Hollywood writers took to the streets in protest is not new, according to past patterns, the writers' strike often occurs in the recession, high inflation or because of the media and entertainment industry massive layoffs triggered by widespread uncertainty in the special period. But this year's strike has a different context: practitioners are facing the challenges of generative AI.
With AI-based generated content such as ChatGPT now readily available on the Internet, can individual film and entertainment companies create more content at a lower cost with generative AI technology instead of human creation?
ChatGPT, developed by OpenAI, appeared in late 2022 and was seen more as a novelty chatbot. Rather than feeling threatened, knowledgeable Hollywood screenwriters at the time saw it as a creative tool that could inspire, and if someone had said at the time that ChatGPT could replace humans in creative work, it would have been dismissed as nonsense.
But things quickly changed with the rapid advancement of AI technology, and a few months later, AI has become a key point in the strike negotiations conducted by the American Writers Union. What is dramatic is that many screenwriters have written scripts about AI in the past. Now as AI technology becomes more widely used in film and television production, writers are beginning to panic that they will be replaced by AI and thus lose their source of income.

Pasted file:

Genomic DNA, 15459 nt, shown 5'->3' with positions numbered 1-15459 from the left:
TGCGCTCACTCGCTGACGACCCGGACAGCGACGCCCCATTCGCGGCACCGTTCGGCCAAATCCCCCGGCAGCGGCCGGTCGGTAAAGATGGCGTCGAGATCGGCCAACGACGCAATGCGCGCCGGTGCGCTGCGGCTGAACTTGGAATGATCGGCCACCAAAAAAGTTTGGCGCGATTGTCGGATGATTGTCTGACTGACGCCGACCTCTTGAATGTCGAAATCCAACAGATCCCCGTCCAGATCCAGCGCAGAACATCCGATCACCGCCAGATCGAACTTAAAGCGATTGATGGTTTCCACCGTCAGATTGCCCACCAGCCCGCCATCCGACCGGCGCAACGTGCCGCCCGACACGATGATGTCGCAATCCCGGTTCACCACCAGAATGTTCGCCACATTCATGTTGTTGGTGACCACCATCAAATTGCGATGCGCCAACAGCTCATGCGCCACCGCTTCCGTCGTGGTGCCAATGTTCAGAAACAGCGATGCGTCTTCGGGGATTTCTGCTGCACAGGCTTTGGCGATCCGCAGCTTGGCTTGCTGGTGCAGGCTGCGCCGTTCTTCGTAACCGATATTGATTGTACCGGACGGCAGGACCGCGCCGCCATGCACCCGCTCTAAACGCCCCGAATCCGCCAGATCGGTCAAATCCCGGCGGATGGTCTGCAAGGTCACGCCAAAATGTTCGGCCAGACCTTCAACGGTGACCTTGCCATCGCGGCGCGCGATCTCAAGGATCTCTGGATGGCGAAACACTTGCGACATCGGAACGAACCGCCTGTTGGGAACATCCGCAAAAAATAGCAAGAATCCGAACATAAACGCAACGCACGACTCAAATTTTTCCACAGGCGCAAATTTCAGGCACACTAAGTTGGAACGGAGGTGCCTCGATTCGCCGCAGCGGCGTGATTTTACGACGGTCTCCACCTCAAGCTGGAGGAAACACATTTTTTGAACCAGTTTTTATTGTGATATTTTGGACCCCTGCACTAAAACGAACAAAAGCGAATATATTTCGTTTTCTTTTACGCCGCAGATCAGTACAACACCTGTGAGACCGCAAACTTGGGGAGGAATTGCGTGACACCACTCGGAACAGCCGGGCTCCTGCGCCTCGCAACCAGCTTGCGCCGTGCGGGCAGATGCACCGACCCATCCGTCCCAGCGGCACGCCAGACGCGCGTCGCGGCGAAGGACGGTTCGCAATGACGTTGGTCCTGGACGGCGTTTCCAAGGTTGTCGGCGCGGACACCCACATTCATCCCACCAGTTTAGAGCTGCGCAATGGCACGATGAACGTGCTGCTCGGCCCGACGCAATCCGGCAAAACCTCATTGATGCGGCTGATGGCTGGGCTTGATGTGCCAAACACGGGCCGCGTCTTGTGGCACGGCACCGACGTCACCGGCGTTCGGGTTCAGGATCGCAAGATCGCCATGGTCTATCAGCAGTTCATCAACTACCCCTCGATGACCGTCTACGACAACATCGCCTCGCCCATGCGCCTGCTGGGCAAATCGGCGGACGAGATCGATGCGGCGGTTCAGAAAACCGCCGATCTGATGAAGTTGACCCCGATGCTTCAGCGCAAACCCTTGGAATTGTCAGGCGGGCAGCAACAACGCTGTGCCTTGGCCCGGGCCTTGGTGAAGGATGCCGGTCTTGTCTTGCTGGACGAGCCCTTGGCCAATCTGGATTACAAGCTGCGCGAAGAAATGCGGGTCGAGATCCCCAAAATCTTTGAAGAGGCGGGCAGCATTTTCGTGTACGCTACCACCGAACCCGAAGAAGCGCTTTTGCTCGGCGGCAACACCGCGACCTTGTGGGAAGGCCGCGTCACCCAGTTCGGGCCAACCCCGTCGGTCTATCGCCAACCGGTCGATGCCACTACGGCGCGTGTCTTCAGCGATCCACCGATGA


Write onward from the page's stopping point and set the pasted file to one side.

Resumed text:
"We want to make sure that AI technology is a tool for writers to use, not a tool to replace writers." John August, screenwriter of "Big Fish," "Aladdin" and other films, and a member of the American Screenwriters Guild's negotiating committee for this strike, concluded, "The worrying thing is that I know there are already studio executives and producers who are trying to use generative AI technology to do the work that human screenwriters do. "
Vinnie Wilhelm, writer of "Penny Dreadful: City of Angels," argues that "screenwriters demand to be given decisive weight in the creative process, rather than becoming helpers who embellish and polish AI-generated scripts. We know that replacing human writers with AI technology plays right into the hands of some big companies - they want to make more money to please investors, so they will do whatever they can to save money, and that includes turning writers into cheap extras."
While screenwriters have repeatedly asked that no human-created work be used to train AI, the reality is that current generative AI already uses a great deal of human work in the training process, and the vast majority of that work is protected by copyright, and the creators who own the copyright have never authorized the AI developers to be able to use their work, because once the copyright to the work is surrendered, there is no way to predict in what way and through what channels the work will be Once the copyright is surrendered, there is no way to predict how and how the work will be used.
This claim also resonated with creators in other fields, such as Hari Kunzru, a writer who won the Maugham Prize for Literature, who called on creators of other literary genres to pay attention to the strike because the writers' claims could soon become the writers' claims.
In addition, Weber concludes, "Every discussion about AI has been polarized, with some believing that AI will bring about the end of the world and others believing that AI can create a utopia of liberated labor."
Regardless of the outcome of the strike negotiations, AI has been widely used in today's film and television production, which is the future trend, screenwriters are still important, but screenwriting practitioners should also pay more attention to their creative skills, and only through continuous learning and improvement can they remain competitive against AI.